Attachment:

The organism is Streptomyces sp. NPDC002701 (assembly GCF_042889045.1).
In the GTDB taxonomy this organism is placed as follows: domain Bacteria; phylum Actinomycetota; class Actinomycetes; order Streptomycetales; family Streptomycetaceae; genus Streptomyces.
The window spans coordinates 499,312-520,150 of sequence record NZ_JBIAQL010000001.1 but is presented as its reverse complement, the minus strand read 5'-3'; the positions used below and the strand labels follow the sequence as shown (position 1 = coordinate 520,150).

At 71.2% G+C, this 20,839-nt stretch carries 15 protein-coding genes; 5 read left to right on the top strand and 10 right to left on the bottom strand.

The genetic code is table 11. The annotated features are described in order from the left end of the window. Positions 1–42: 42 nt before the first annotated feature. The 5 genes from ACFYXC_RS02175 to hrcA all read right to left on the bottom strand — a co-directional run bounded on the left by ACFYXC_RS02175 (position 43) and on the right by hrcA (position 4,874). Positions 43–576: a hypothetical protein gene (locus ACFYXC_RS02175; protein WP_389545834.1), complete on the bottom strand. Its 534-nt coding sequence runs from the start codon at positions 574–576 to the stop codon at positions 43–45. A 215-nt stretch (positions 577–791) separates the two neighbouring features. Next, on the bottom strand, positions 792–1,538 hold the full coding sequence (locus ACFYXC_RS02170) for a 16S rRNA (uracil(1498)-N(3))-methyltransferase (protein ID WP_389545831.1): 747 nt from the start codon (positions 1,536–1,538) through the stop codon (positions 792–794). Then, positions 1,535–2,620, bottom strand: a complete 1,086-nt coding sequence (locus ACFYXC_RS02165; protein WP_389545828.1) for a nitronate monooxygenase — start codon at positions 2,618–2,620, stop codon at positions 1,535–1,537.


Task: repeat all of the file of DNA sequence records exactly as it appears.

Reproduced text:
The organism is Streptomyces sp. NPDC002701 (assembly GCF_042889045.1).
In the GTDB taxonomy this organism is placed as follows: domain Bacteria; phylum Actinomycetota; class Actinomycetes; order Streptomycetales; family Streptomycetaceae; genus Streptomyces.
The window spans coordinates 499,312-520,150 of sequence record NZ_JBIAQL010000001.1 but is presented as its reverse complement, the minus strand read 5'-3'; the positions used below and the strand labels follow the sequence as shown (position 1 = coordinate 520,150).

At 71.2% G+C, this 20,839-nt stretch carries 15 protein-coding genes; 5 read left to right on the top strand and 10 right to left on the bottom strand.

The genetic code is table 11. The annotated features are described in order from the left end of the window. Positions 1–42: 42 nt before the first annotated feature. The 5 genes from ACFYXC_RS02175 to hrcA all read right to left on the bottom strand — a co-directional run bounded on the left by ACFYXC_RS02175 (position 43) and on the right by hrcA (position 4,874). Positions 43–576: a hypothetical protein gene (locus ACFYXC_RS02175; protein WP_389545834.1), complete on the bottom strand. Its 534-nt coding sequence runs from the start codon at positions 574–576 to the stop codon at positions 43–45. A 215-nt stretch (positions 577–791) separates the two neighbouring features. Next, on the bottom strand, positions 792–1,538 hold the full coding sequence (locus ACFYXC_RS02170) for a 16S rRNA (uracil(1498)-N(3))-methyltransferase (protein ID WP_389545831.1): 747 nt from the start codon (positions 1,536–1,538) through the stop codon (positions 792–794). Then, positions 1,535–2,620, bottom strand: a complete 1,086-nt coding sequence (locus ACFYXC_RS02165; protein WP_389545828.1) for a nitronate monooxygenase — start codon at positions 2,618–2,620, stop codon at positions 1,535–1,537.